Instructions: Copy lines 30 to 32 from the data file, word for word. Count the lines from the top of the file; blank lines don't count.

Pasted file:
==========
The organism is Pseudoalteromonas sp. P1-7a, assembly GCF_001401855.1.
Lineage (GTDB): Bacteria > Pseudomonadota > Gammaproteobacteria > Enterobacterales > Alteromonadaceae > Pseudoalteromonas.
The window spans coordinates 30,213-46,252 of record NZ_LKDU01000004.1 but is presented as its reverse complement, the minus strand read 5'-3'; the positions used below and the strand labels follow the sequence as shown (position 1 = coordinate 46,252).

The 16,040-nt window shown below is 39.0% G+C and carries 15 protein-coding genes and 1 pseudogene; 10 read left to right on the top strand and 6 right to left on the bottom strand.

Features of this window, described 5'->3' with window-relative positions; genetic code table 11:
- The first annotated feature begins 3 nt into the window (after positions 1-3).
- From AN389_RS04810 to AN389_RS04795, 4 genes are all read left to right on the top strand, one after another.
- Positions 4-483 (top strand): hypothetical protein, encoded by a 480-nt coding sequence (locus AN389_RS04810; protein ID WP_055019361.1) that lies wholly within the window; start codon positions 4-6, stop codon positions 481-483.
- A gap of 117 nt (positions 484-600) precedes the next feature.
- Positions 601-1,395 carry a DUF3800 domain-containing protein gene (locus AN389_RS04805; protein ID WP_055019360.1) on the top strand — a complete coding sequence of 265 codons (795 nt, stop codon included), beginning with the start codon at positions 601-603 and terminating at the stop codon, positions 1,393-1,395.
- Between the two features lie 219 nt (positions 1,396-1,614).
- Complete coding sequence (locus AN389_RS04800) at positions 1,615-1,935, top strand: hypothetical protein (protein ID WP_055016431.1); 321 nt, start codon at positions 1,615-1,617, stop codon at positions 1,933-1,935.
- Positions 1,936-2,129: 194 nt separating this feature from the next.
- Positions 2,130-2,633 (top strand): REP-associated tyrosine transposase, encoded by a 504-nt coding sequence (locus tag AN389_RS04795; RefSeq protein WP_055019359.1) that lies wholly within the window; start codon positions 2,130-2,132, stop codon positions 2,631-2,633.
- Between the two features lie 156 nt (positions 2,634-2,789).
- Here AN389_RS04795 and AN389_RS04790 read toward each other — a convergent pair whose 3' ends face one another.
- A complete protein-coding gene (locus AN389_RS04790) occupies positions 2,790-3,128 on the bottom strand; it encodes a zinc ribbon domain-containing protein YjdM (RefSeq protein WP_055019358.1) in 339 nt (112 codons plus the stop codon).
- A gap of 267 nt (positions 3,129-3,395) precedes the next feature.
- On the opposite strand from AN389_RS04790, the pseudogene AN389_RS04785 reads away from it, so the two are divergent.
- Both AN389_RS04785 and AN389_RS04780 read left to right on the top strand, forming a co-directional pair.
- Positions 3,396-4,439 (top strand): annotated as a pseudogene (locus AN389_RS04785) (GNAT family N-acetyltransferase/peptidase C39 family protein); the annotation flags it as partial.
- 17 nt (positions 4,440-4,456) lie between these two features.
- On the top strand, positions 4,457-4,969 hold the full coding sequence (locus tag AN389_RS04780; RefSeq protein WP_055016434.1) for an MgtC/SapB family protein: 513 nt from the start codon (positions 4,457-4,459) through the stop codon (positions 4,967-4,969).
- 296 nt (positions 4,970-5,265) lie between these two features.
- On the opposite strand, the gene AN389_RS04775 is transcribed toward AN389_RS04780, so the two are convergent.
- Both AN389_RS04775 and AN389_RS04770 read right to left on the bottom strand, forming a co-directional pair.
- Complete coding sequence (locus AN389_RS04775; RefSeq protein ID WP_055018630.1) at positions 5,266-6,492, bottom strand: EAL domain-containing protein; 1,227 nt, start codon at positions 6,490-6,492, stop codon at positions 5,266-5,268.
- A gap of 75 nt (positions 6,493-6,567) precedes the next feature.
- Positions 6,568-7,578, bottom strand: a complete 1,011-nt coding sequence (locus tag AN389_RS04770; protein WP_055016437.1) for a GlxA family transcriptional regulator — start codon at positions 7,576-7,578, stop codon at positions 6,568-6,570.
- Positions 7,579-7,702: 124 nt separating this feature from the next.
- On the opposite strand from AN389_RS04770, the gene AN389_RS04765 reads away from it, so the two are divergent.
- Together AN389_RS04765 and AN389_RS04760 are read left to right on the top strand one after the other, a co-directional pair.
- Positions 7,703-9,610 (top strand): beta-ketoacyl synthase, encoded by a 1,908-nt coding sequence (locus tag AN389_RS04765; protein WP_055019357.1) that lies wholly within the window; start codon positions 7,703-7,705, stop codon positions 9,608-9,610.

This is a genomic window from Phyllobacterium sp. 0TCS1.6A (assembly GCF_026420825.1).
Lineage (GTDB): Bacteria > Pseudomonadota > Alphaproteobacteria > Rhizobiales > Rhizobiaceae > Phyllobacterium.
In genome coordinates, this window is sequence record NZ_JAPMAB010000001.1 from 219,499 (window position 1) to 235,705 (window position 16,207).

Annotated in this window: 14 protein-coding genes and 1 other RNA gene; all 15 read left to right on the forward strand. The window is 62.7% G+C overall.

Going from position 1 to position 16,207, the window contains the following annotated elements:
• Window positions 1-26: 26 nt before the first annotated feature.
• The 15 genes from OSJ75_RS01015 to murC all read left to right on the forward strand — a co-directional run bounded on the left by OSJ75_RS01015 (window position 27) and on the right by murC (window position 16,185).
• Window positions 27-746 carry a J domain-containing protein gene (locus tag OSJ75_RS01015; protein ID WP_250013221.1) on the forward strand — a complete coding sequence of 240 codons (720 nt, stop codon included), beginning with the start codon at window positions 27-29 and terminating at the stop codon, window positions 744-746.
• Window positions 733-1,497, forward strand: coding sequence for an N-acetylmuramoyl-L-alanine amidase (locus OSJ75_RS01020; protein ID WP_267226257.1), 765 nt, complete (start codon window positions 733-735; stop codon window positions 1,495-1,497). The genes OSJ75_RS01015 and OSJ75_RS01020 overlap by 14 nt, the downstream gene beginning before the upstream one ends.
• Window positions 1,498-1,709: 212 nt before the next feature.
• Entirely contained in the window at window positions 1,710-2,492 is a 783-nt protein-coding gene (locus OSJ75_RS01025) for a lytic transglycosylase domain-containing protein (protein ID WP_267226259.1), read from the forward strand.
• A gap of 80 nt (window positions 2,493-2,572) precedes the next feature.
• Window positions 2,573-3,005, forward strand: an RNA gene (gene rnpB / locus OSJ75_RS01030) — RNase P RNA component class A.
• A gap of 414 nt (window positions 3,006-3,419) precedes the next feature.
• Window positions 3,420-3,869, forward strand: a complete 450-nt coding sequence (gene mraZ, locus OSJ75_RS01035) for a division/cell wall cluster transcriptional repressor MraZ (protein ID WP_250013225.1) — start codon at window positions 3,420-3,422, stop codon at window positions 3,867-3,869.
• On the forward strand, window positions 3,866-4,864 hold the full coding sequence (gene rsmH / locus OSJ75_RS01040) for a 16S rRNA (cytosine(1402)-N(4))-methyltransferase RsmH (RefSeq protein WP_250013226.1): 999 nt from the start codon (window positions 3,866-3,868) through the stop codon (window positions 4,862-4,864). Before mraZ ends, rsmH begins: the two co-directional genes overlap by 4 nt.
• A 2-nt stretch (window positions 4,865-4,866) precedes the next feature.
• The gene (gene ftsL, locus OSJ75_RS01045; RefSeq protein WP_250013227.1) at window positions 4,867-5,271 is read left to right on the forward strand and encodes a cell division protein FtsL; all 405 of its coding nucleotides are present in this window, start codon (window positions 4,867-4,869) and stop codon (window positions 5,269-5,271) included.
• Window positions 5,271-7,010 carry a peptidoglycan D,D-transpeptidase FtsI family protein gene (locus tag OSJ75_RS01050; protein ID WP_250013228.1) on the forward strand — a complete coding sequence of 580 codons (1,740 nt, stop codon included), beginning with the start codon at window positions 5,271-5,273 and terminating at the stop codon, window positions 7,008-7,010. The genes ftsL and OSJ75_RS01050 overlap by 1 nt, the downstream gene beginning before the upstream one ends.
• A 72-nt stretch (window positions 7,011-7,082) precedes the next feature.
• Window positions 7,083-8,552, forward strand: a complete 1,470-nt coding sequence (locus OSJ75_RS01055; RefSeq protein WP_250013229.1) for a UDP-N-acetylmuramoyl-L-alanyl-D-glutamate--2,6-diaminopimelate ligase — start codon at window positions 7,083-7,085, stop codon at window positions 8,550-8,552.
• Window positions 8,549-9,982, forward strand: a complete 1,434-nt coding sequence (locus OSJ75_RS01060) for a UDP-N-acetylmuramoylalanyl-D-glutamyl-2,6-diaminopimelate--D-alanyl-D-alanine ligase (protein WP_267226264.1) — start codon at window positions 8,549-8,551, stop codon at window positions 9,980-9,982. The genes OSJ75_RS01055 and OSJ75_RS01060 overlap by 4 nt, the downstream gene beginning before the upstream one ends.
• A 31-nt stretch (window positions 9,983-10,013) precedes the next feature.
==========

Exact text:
- Positions 7,579-7,702: 124 nt separating this feature from the next.
- On the opposite strand from AN389_RS04770, the gene AN389_RS04765 reads away from it, so the two are divergent.
- Together AN389_RS04765 and AN389_RS04760 are read left to right on the top strand one after the other, a co-directional pair.